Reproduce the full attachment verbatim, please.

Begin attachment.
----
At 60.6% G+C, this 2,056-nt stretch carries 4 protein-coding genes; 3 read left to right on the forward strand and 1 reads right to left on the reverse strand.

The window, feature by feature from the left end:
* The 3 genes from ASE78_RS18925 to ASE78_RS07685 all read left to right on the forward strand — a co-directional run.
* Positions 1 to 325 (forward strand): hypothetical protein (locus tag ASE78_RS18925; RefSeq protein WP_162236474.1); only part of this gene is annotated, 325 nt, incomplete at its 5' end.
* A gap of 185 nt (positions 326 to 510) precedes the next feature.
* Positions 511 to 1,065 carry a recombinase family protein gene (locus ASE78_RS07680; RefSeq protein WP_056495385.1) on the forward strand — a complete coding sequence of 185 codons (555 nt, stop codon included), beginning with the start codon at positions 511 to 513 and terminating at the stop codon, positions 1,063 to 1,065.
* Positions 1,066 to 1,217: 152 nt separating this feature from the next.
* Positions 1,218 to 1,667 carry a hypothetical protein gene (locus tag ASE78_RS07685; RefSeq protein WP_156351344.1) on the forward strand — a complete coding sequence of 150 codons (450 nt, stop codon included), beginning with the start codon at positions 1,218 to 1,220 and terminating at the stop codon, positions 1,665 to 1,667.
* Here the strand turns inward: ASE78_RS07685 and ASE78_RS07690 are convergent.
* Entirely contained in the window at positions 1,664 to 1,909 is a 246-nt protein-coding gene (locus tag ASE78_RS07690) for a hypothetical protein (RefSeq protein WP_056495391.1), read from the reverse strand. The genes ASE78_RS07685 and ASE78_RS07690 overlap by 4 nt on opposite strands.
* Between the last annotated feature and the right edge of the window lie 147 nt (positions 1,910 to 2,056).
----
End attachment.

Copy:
At 60.6% G+C, this 2,056-nt stretch carries 4 protein-coding genes; 3 read left to right on the forward strand and 1 reads right to left on the reverse strand.

The window, feature by feature from the left end:
* The 3 genes from ASE78_RS18925 to ASE78_RS07685 all read left to right on the forward strand — a co-directional run.
* Positions 1 to 325 (forward strand): hypothetical protein (locus tag ASE78_RS18925; RefSeq protein WP_162236474.1); only part of this gene is annotated, 325 nt, incomplete at its 5' end.
* A gap of 185 nt (positions 326 to 510) precedes the next feature.
* Positions 511 to 1,065 carry a recombinase family protein gene (locus ASE78_RS07680; RefSeq protein WP_056495385.1) on the forward strand — a complete coding sequence of 185 codons (555 nt, stop codon included), beginning with the start codon at positions 511 to 513 and terminating at the stop codon, positions 1,063 to 1,065.
* Positions 1,066 to 1,217: 152 nt separating this feature from the next.
* Positions 1,218 to 1,667 carry a hypothetical protein gene (locus tag ASE78_RS07685; RefSeq protein WP_156351344.1) on the forward strand — a complete coding sequence of 150 codons (450 nt, stop codon included), beginning with the start codon at positions 1,218 to 1,220 and terminating at the stop codon, positions 1,665 to 1,667.
* Here the strand turns inward: ASE78_RS07685 and ASE78_RS07690 are convergent.
* Entirely contained in the window at positions 1,664 to 1,909 is a 246-nt protein-coding gene (locus tag ASE78_RS07690) for a hypothetical protein (RefSeq protein WP_056495391.1), read from the reverse strand. The genes ASE78_RS07685 and ASE78_RS07690 overlap by 4 nt on opposite strands.
* Between the last annotated feature and the right edge of the window lie 147 nt (positions 1,910 to 2,056).